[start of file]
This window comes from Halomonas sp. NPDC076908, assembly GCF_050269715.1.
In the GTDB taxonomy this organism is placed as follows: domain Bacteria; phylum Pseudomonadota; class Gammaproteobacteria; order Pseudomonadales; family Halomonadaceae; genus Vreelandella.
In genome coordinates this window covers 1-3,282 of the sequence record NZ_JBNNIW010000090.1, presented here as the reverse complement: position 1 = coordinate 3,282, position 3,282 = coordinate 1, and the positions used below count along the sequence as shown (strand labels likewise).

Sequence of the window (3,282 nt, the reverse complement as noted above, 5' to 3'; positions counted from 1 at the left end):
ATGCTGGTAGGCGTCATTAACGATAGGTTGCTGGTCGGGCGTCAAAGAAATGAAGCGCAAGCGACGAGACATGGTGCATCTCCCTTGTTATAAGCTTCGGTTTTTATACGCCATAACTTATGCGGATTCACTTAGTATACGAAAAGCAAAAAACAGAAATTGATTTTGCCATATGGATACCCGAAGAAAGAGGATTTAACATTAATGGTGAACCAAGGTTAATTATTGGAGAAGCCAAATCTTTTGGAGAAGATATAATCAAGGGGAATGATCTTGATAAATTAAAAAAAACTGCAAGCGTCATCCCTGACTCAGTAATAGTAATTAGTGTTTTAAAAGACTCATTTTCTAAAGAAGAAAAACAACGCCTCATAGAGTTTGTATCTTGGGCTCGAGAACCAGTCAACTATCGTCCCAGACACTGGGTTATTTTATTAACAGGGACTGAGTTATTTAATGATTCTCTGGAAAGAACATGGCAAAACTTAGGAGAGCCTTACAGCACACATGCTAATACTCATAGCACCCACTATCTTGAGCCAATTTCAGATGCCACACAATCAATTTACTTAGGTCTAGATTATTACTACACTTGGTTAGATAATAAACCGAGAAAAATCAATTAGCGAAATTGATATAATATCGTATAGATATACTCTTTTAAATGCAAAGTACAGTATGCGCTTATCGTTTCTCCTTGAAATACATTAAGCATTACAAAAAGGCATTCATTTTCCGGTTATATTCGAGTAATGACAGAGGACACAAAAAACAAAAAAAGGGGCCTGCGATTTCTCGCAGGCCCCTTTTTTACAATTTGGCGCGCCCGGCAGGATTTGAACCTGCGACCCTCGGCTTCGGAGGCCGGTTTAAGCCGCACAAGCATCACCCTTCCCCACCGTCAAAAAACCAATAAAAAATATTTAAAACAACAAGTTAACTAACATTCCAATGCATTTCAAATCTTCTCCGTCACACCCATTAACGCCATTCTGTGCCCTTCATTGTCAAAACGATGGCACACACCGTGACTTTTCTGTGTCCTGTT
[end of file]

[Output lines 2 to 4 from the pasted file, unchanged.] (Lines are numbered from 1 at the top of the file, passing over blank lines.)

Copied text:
In the GTDB taxonomy this organism is placed as follows: domain Bacteria; phylum Pseudomonadota; class Gammaproteobacteria; order Pseudomonadales; family Halomonadaceae; genus Vreelandella.
In genome coordinates this window covers 1-3,282 of the sequence record NZ_JBNNIW010000090.1, presented here as the reverse complement: position 1 = coordinate 3,282, position 3,282 = coordinate 1, and the positions used below count along the sequence as shown (strand labels likewise).

Sequence of the window (3,282 nt, the reverse complement as noted above, 5' to 3'; positions counted from 1 at the left end):